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Dr. David Henderson Oral History 1996 A

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Interview on June 13, 1994 with Dr. David Henderson by Drs. Caroline Hannaway, Victoria Harden, and Dennis Rodrigues

Do you have suggestions of other people to whom we should talk?  We have talked with a fair number of people.  We have talked to Dr. John Gallin, for example, and some others, but people who made specific contributions?  We have talked to Harvey Klein, we have talked to Barbara Baird, we have talked to one technician in a laboratory.

Henderson:                  Who was that?

Rodrigues:                   Judith Swain, who was with Henry Masur.

Harden:                       We also talked with Henry Masur and Cliff Lane.  Are there other people that occur to you right off that we should not miss?

Henderson:                  You talked to Bill Blattner, you said?

Harden:                       Blattner and Gallo.

Henderson:                  And [Dr. Robert] Bob Yarchoan?

Rodrigues:                   No, we did not talk to him.  We had him on one of the lists. 

Harden:                       Oh, yes. 

Henderson:                  He might be a reasonable [candidate].  For drug development.  That is an interesting part of the story that we did not talk about and he has played a role in that.  Do you want insiders only?  My CDC colleagues are people that would be worth talking to, but the two we talked about are the two that had the most insight about what was happening. 

Harden:                       Caroline and I co-chair an AIDS History Group and we are trying to identify who is doing this kind of work around the world.  Dr. Paul is interested in this.  I think Dr. Paul's first question was, "Who is interviewing the people in Paris?"  So we are trying to figure out all of these places.  The CDC is a little hole.  We need money, if not for us, for somebody to go down there and do these interviews.  So we are interested in anything like that.  We know who is talking to people in New York and in California, but there may be others as well.  We do not want to miss the major people.

I have two things that I would like to ask you about.  If you have papers, correspondence, any kinds of documents that you have maintained over time, we want to make sure that you are aware that those need to be sent to the National Archives before you retire.  The Medical Board minutes have proved extremely valuable.  I am interested in the patient records in the Clinical Center.  I know the privacy considerations.  But we are thinking of what somebody 200 years from now may want to know about this.  I would love to get hold of a copy of your questionnaire about the transmission risks that you were talking about.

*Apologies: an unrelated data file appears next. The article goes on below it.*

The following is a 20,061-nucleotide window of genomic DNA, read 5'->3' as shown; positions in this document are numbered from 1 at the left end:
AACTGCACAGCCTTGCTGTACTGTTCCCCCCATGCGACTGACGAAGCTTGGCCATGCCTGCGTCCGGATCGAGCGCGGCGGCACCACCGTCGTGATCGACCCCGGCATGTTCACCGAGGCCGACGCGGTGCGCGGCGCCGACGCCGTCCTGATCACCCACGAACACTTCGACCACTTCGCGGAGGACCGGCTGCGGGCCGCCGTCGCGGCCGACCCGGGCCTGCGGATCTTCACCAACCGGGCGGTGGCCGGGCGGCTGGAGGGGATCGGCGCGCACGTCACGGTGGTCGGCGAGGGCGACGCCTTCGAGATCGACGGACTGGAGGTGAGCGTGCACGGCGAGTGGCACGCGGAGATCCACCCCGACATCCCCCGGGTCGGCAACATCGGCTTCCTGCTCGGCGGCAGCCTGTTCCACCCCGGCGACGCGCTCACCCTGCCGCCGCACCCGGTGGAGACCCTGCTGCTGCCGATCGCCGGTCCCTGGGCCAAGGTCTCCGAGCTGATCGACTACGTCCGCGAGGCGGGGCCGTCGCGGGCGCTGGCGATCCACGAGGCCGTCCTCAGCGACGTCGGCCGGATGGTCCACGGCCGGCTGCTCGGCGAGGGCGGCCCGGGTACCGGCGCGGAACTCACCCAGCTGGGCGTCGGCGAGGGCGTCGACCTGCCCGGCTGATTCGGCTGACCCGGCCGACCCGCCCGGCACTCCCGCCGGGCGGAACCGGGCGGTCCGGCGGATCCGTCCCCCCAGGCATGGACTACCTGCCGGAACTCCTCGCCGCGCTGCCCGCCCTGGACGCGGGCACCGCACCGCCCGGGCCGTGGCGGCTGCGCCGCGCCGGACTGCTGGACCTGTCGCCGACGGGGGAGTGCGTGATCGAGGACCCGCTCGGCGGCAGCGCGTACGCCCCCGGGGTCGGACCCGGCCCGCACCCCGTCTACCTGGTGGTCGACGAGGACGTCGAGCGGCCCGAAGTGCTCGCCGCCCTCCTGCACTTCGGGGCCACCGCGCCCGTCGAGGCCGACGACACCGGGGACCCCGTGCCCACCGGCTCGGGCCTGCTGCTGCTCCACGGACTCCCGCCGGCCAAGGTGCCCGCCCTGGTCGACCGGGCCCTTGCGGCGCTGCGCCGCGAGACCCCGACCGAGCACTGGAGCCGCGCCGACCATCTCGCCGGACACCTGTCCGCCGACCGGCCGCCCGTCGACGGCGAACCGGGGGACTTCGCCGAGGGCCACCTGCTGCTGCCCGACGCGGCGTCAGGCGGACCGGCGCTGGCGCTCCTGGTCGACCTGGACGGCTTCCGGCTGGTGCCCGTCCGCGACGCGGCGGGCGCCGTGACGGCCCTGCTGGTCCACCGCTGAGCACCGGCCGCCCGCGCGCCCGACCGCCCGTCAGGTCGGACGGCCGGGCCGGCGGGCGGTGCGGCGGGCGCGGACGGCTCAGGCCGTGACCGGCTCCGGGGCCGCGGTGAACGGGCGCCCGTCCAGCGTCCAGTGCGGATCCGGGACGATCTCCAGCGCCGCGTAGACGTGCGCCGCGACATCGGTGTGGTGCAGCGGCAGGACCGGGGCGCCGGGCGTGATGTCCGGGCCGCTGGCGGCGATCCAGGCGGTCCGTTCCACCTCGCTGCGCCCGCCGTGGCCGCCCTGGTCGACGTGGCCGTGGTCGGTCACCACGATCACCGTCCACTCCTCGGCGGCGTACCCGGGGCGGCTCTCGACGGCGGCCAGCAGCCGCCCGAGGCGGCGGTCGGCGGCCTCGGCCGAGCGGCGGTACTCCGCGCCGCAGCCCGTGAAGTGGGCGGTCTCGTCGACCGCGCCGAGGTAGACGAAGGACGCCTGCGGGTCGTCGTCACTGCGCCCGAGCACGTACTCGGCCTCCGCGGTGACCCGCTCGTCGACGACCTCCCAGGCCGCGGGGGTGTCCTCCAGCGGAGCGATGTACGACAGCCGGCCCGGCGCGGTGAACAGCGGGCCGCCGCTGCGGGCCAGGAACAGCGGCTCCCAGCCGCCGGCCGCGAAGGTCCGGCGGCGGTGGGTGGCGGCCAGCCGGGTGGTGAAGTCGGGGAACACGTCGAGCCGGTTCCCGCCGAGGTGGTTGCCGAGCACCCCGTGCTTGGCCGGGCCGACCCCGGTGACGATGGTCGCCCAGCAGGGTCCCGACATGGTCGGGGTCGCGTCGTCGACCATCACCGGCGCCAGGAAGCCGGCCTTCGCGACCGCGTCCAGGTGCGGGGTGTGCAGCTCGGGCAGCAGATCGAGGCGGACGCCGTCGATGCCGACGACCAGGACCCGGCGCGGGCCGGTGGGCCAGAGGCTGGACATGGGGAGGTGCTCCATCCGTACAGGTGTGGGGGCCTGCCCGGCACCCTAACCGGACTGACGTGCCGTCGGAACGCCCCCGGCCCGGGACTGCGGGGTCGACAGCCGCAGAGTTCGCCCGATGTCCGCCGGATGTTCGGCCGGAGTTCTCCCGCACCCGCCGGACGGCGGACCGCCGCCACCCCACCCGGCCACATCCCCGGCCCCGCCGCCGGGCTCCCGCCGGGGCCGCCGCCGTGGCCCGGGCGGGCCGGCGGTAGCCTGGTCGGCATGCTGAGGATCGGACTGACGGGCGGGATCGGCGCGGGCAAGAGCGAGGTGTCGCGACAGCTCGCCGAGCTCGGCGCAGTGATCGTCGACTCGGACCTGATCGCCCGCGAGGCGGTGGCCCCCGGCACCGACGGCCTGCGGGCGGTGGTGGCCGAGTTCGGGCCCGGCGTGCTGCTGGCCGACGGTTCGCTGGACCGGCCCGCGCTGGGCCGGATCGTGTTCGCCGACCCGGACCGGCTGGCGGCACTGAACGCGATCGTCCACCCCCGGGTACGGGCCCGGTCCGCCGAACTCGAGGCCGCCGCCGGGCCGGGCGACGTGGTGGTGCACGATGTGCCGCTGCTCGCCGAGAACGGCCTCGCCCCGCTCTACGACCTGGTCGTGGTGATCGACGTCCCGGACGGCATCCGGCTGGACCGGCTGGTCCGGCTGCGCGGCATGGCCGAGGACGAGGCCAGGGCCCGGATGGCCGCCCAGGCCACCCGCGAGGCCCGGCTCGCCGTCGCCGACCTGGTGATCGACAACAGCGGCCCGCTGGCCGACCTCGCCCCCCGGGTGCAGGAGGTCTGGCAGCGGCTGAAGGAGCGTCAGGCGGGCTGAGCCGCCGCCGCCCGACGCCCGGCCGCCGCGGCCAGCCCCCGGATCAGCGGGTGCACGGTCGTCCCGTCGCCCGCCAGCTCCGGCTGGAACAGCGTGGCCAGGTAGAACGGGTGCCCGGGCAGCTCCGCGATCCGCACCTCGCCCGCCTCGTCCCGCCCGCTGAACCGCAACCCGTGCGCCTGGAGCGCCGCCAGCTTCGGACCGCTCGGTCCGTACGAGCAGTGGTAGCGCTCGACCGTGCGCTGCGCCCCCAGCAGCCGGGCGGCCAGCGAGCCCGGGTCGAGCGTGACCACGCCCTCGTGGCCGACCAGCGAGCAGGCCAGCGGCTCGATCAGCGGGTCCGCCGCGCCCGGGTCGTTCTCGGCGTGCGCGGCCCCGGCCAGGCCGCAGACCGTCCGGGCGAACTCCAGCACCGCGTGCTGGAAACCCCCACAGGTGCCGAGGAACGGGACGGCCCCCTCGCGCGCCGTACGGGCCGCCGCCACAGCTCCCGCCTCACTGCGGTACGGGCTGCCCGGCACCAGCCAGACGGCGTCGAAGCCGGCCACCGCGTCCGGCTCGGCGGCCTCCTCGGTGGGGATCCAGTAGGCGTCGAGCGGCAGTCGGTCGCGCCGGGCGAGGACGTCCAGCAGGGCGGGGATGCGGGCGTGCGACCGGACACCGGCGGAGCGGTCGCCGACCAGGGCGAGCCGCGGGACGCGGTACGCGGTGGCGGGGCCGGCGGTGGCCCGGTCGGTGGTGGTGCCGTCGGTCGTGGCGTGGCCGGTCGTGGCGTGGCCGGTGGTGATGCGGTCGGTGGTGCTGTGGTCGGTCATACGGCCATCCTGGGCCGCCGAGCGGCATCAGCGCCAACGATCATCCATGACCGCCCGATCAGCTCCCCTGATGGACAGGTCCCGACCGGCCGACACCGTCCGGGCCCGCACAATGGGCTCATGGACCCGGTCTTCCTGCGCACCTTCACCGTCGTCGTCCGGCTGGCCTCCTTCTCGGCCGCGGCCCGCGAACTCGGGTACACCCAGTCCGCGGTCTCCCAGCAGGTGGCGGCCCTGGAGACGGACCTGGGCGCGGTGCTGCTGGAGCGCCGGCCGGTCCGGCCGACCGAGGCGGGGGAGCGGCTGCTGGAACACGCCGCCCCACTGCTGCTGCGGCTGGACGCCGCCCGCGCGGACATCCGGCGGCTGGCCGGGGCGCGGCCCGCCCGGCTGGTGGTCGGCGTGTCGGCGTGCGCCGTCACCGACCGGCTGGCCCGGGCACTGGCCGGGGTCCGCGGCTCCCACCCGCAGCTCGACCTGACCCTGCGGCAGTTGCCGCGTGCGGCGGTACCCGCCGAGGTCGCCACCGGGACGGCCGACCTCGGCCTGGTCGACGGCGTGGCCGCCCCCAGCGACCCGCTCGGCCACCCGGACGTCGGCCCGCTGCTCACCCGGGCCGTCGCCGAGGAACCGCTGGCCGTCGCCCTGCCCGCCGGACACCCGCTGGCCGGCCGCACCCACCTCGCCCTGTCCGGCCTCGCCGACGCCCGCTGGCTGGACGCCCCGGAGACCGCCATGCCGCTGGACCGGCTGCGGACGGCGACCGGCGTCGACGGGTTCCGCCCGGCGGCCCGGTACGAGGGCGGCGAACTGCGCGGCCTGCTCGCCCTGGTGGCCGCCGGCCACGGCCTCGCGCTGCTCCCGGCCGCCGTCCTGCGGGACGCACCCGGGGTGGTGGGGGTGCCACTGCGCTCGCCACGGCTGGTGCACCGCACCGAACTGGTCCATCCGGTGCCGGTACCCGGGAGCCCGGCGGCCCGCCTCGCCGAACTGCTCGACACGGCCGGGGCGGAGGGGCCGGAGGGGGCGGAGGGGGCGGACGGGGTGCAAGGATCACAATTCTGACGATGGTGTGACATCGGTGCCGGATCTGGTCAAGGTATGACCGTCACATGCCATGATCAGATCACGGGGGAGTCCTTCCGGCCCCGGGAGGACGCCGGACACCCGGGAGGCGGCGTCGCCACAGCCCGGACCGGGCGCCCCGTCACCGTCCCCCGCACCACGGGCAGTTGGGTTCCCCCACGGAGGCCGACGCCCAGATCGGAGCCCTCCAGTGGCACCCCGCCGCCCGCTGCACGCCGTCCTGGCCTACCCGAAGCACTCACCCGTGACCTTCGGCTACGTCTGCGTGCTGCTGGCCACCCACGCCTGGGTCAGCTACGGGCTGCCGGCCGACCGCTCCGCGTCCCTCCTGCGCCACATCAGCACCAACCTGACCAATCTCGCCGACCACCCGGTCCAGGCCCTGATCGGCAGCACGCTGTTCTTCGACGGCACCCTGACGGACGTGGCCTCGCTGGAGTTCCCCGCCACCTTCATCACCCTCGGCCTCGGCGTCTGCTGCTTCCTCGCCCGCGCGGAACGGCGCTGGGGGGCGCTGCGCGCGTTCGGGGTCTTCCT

Henderson:                  I think actually three weeks ago my upstairs staff wanted to throw them all away.  Nonetheless, I suspect I can find one of those.

Harden:                       Anything like that, that documents your early activities we should have.

Henderson:                  Okay.

Hannaway:                  The placard.

Harden:                       The placard specifically.  In the Medical Board minutes, you talk about the change in the placards that you put on the doors of the patients.  We would love to have one of each of the placards.  Dr. Klein has given me samples of the questionnaires they asked blood donors to complete so we can see how those changed over time.  We are very interested in any documents like this or any other artifacts.

Rodrigues:                   We have not had much luck trying to preserve any artifacts associated with the early work done on AIDS.  We are thinking about what could be done in the future if we were trying to do an exhibit on AIDS research.  For instance, when we talked to Dr. Gallo we said, "Is there anything from your laboratory you can think of that we could use if we did an exhibit case, such as some examples of artifacts from your laboratory that were involved in your work in trying to identify HIV?"  And he said, "No, we really do not have anything.  We did not keep anything.  Everything was just thrown out."  So we always ask people to keep that in mind and if you ever do, in your travels, come across something that somebody has kept a hold of that has an interesting historical story to it, let us know.

Henderson:      Six months ago, I threw away all of my old slides.  I had a wastebasket completely filled with old slides.  Those slides effectively tracked the [epidemic].  Of course all these data are at the CDC.  But I had the slides that I got from the CDC, that tracked over time the progress of the epidemic and they were all things that you would have been happy to have.  I wish I had known about your requests, but I did not.